How does hiding the 802.11 SSID offer any security at all?

Discussion in 'Broadband Hardware' started by barb, Aug 6, 2006.

  1. barb

    barb Guest

    Does hiding the SSID broadcase really offer any wireless protection?

    I read with interest an article that says to turn off the broadcast of your
    SSID. Guess what? My two-computer home wireless network stopped working as
    soon as I booted one of WinXP PCs with the Linksys router turned off.

    To recover, I had to go through the entire setup process all over again
    just to get the WinXP Wireless Zero Service to again understand the SSID.

    What is going on?
    Is it really feasible to turn off the broadcast of the SSID?
    Or is it so much BS from folks who need to write something to stay in

    Is there any way to tell the WinXP PC to look for a certain SSID that isn't
    broadcast without having to reconfigure the router every single time?

    barb, Aug 6, 2006
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  2. barb

    barb Guest

    Here is an O'Reilly article that says to hide your SSID and to change your
    broadcast channel for added security.

    Is this snake oil?

    For example, as I already stated, if I change my SSID and then boot up
    without the router powered on, there is no way (that I know of) to tell my
    WinXP wireless applet the SSID (or am I missing something).

    Likewise, if I were to change my channel, I mean how many channels are
    there? Wouldn't anyone who wanted to get onto my network just scroll down
    to the next channel? Are there an infinite number of channels or a finite
    number of channels?

    All this seems like snake oil to me.

    Once I stop broadcasting my SSID, how do I tell WinXP to use that SSID?

    If I change my channel, how long would it take a hacker to figure out
    which channel I changed it to?

    Thanks in advance for your advice,
    barb, Aug 6, 2006
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  3. barb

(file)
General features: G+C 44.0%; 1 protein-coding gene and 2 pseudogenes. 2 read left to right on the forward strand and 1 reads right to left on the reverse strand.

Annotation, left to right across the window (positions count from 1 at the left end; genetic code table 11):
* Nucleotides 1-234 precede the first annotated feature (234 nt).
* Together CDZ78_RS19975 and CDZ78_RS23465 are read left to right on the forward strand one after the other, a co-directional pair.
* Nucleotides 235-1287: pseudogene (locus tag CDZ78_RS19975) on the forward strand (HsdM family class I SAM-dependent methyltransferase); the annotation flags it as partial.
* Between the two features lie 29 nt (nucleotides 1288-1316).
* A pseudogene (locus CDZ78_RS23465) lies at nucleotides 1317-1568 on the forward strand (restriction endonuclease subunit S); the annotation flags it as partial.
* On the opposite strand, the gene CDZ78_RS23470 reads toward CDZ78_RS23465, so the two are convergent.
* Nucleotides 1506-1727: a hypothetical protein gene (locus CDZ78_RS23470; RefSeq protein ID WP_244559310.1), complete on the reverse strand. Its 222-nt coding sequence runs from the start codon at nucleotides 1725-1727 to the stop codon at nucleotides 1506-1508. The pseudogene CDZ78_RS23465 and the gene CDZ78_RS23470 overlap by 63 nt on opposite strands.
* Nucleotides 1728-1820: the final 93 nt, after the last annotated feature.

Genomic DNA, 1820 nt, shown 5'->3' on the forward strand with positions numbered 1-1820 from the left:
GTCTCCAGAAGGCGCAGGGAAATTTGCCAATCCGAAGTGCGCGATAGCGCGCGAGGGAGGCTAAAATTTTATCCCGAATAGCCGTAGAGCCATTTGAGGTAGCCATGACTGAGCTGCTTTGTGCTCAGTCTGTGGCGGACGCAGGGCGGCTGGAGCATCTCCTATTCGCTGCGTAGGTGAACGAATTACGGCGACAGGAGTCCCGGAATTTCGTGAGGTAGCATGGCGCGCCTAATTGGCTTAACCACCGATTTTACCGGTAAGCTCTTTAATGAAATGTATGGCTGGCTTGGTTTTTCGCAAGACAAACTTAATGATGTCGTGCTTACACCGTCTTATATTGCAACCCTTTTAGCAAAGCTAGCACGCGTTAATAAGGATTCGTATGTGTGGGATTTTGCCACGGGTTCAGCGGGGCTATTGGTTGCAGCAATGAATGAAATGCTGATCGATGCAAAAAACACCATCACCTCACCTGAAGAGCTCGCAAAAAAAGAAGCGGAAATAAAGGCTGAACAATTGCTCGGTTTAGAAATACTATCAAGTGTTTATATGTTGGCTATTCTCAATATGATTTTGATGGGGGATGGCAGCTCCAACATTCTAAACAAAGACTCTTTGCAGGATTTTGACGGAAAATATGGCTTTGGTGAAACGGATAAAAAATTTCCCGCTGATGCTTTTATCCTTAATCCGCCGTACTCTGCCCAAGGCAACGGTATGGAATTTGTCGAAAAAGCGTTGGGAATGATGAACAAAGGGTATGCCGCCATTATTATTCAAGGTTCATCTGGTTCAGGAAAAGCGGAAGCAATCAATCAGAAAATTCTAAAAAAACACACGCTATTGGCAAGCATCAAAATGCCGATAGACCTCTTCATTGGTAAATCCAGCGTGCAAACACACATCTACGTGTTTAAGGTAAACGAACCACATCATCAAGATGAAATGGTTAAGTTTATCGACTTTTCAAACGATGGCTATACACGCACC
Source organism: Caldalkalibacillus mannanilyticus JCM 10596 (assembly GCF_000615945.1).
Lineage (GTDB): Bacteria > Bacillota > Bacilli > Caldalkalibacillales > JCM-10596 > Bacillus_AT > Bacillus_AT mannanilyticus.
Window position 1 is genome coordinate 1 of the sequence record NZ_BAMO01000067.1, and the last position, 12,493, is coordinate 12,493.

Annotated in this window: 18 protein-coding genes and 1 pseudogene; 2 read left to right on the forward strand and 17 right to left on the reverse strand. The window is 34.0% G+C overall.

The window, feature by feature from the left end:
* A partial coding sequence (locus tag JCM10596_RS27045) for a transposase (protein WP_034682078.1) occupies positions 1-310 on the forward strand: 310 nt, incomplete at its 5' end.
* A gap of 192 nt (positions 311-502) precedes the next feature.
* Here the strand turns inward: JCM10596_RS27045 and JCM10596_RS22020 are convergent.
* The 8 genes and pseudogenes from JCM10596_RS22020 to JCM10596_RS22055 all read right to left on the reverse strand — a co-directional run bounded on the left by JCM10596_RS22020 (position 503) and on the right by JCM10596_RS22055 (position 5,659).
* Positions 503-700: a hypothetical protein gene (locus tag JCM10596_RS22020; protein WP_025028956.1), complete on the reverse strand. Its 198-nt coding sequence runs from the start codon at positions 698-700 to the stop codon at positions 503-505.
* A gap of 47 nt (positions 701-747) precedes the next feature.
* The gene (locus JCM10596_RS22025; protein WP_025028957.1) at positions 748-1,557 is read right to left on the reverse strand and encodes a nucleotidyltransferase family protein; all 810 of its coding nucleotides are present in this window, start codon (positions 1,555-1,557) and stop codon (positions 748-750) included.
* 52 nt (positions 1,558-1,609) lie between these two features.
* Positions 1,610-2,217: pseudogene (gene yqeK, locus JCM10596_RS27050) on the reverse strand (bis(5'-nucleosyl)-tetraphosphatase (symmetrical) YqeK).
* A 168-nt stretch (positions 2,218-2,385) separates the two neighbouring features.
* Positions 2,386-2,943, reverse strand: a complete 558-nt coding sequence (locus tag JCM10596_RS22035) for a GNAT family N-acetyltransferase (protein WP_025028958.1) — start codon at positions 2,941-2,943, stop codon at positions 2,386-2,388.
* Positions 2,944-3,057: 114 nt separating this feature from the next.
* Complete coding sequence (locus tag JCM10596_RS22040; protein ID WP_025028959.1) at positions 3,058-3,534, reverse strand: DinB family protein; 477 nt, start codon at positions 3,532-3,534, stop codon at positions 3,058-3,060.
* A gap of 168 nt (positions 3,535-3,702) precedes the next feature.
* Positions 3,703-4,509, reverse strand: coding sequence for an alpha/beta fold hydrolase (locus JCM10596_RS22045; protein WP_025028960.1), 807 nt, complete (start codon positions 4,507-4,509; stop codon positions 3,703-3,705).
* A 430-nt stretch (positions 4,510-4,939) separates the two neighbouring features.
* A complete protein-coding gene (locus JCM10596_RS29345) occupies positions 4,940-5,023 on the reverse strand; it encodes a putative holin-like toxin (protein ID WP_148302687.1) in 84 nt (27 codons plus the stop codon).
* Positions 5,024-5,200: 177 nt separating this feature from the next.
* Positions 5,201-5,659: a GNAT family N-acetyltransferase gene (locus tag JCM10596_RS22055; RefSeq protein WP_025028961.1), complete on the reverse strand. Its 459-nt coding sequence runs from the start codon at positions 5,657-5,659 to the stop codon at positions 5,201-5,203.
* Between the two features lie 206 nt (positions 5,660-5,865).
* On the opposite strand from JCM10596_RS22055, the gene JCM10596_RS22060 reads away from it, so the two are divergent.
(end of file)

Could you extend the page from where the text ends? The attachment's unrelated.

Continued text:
barb Guest

    If I have one older computer which doesn't support WPA (only WEP) and one
    newer computer which does support WPA and a router which does support WPA,
    can I use WPA?

    I thought we had to have all home computers on the same "standard"
    encryption which means only WEP would work in my home network due to the
    older computer.

    Am I wrong?
    Can I use WEP on one computer and WPA on the other?

    barb, Aug 6, 2006
  4. barb

    barb Guest

    Likewise with limiting to the known MAC IDs.

    Couldn't a hacker simply sniff out the MAC ID used in every packet and
    simply spoof that MAC ID?

    barb, Aug 6, 2006
  5. barb

    barb Guest

    Likewise with chaning to a static IP as suggested in this article on
    wireless network security:,1697,1152933,00.asp
    which says: "Many wireless routers default to the network
    and use as the default router.
    We discovered one network that didn't give us an IP address,
    but we assumed that they were using the defaults.
    We were right. We configured our notebook with an IP
    address in the network using
    as the router address, and we had access to the
    Internet through their network."

    What I don't get is you'd have to change the entire class of addresses(ie
    subnet mask) to stop someone from connecting wouldn't you? For example, if
    I changed the Linksys router IP address from to,
    anyone could STILL connect from a foreign PC simply by choosing any IP
    address in the range of 192.168.1.[0 to 255].

    Even if I change the subnet mask from to, doesn't
    that just open up MORE IP addresses that can connect to my network?

    I'm so confused by these articles on wireless security. Can you help me
    make sense of their recommendations to sort out the snake oil from the

    barb, Aug 6, 2006
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